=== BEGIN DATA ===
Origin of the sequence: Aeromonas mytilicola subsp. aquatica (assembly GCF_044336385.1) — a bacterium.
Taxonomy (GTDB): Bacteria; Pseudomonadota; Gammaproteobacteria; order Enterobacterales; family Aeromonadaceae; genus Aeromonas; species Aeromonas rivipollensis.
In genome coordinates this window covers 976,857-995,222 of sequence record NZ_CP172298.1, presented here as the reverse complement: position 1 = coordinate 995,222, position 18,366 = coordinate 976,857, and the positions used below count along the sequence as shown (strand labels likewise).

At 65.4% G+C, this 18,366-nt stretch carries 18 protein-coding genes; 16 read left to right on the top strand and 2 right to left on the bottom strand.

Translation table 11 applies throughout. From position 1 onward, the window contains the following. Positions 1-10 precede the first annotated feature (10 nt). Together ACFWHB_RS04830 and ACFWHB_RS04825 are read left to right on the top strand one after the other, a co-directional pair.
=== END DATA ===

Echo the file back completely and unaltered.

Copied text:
Origin of the sequence: Aeromonas mytilicola subsp. aquatica (assembly GCF_044336385.1) — a bacterium.
Taxonomy (GTDB): Bacteria; Pseudomonadota; Gammaproteobacteria; order Enterobacterales; family Aeromonadaceae; genus Aeromonas; species Aeromonas rivipollensis.
In genome coordinates this window covers 976,857-995,222 of sequence record NZ_CP172298.1, presented here as the reverse complement: position 1 = coordinate 995,222, position 18,366 = coordinate 976,857, and the positions used below count along the sequence as shown (strand labels likewise).

At 65.4% G+C, this 18,366-nt stretch carries 18 protein-coding genes; 16 read left to right on the top strand and 2 right to left on the bottom strand.

Translation table 11 applies throughout. From position 1 onward, the window contains the following. Positions 1-10 precede the first annotated feature (10 nt). Together ACFWHB_RS04830 and ACFWHB_RS04825 are read left to right on the top strand one after the other, a co-directional pair.